Credit card issuers have to strike a delicate balance when offering cash back on spending categories where rising prices could cause their reward costs to skyrocket.
The solution may be to eschew the idea of paying rewards as pure cash or statement credits, instead going to a system where consumers are asked to exchange points for cash — and the point values can be adjusted on the fly.
“Points values for merchandise, travel and gift card redemptions can be adjusted to manage expense, so we may see more issuers promote points and not specify a specific percentage of the transaction amount,” said David Shipper, a strategic advisor in Aite-Novarica’s retail banking and payments practice.
The “all items index” for consumer prices rose 9.1% in the 12 months ended June 30, the Labor Department reported this week. This raises the stakes for issuers who must hand over accordingly higher cash rewards to consumers.
But as some issuers get more cautious, others are getting more aggressive. American Express has added online retailers to the list of purchases alongside gasoline and grocery merchants where consumers can earn the most cash back, while bumping its cash-back rewards on those everyday items from 2% to 3%.
The tweak to Amex’s Blue Cash Everyday credit card takes surgical aim at other large issuers’ cash-back card rewards programs with one of the most lucrative across-the-board offers on everyday purchases for a no-annual-fee card, intensifying competition among issuers who are adjusting strategies for inflation.
By throwing in a couple of other modest perks — $7 monthly statement credits for streaming Disney channels and another $15 for Home Chef meal-kit delivery — Amex has managed to up the ante without dramatically increasing its costs at a time when many issuers are close to maxing out their credit card rewards in a volatile economy, observers say.
“We have observed a convergence and leveling-off of rewards levels and structures, because most issuers are at the limit of what they can offer to hit their desired return hurdles,” said Davin Chow, partner at the global consulting firm Oliver Wyman specializing in payments strategy.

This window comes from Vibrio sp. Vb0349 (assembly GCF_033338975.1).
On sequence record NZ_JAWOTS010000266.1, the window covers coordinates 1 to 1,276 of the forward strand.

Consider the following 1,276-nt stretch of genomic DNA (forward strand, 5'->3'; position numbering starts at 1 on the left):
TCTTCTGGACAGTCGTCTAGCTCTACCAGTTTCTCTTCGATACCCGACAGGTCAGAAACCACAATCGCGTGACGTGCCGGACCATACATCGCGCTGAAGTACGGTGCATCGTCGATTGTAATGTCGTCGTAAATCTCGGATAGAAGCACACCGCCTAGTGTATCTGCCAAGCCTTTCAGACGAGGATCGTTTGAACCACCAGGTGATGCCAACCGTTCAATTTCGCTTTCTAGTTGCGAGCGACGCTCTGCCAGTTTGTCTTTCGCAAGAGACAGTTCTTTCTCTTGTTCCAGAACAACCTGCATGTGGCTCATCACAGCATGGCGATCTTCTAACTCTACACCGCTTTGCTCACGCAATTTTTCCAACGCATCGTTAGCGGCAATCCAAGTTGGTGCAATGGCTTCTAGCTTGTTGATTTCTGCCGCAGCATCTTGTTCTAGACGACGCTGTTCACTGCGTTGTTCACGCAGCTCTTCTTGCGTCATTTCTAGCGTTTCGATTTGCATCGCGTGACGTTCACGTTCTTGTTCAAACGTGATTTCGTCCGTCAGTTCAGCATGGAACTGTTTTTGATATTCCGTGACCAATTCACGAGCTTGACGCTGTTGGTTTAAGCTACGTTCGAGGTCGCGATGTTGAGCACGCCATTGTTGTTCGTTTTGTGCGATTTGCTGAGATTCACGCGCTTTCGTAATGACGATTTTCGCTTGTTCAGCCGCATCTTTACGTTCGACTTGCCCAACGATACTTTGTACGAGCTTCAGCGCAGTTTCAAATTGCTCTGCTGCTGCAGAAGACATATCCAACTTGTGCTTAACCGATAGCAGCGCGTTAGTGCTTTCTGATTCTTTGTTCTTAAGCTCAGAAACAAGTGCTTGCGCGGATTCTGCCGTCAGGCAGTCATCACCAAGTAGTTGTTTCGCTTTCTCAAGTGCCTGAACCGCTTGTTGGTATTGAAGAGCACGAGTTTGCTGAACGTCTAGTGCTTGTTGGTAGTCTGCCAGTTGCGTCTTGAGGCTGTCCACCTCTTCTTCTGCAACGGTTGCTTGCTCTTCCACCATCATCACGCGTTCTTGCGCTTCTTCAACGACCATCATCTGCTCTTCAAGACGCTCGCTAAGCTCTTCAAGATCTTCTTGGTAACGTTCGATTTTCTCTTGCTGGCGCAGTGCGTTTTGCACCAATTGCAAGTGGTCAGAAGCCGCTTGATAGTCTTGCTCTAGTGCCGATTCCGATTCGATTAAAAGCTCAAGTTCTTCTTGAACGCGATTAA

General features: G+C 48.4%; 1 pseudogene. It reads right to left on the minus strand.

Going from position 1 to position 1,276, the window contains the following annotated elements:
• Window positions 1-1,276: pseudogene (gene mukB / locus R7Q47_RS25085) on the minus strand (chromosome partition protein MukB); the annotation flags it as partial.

Larger community banks and credit unions also became more generous with rewards programs for everyday purchases over the last year, but competition is now becoming more incremental and strategic, Chow said.
“The largest issuers have made some adjustments, but not at the pace of what we saw a few years ago,” Chow said, referring to the way many no-annual-fee cards routinely offer 5% cash-back for spending in a single category like grocery or travel.
Discover Financial Services could get hit particularly hard if prices continue to rise. Its Discover it Cash Back no-fee card provides not just 5% cash back on a user’s top-spending category each quarter, but matches each new customer’s total cash-back rewards at the end of the year, with no limit.
To lock consumers into using its cash-back credit card for everyday purchases this summer, Mountain America Credit Union in Sandy, Utah, is running a promotion that gives randomly selected participating users a chance to win $500 each week as a statement credit. Members of the $14 billion-asset credit union get a fresh entry in the promotion each time they use their card through July 31.
“Inflation is hitting everyone in different ways, but we all feel it at the gas pump and grocery store,” said Paul Miner, regional manager of Mountain America’s member services.
Competition at the lower end of mainstream card lending will also be fierce if inflation continues, said Andrew Davidson, senior vice president and chief insights officer at Mintel, which tracks payments marketing trends.
“The environment remains intensely competitive as consumer access to credit has expanded in the last few years through new channels online, in-store and in-app,” Davidson said, pointing also to the rise of digital-first credit cards.
Consumers with lower credit scores have more choices, with newcomers like Best Egg and Avant providing a streamlined approach to establishing or rebuilding credit, as well as more providers in the secured-card sector, according to Davidson.
As interest rates rise, credit products will morph with more emphasis on flexible APRs and debit-consolidation offers, Davidson predicts.
“If the economy goes into significant downturn, issuers should be prepared for consumers to flee to programs offering immediate relief,” he said.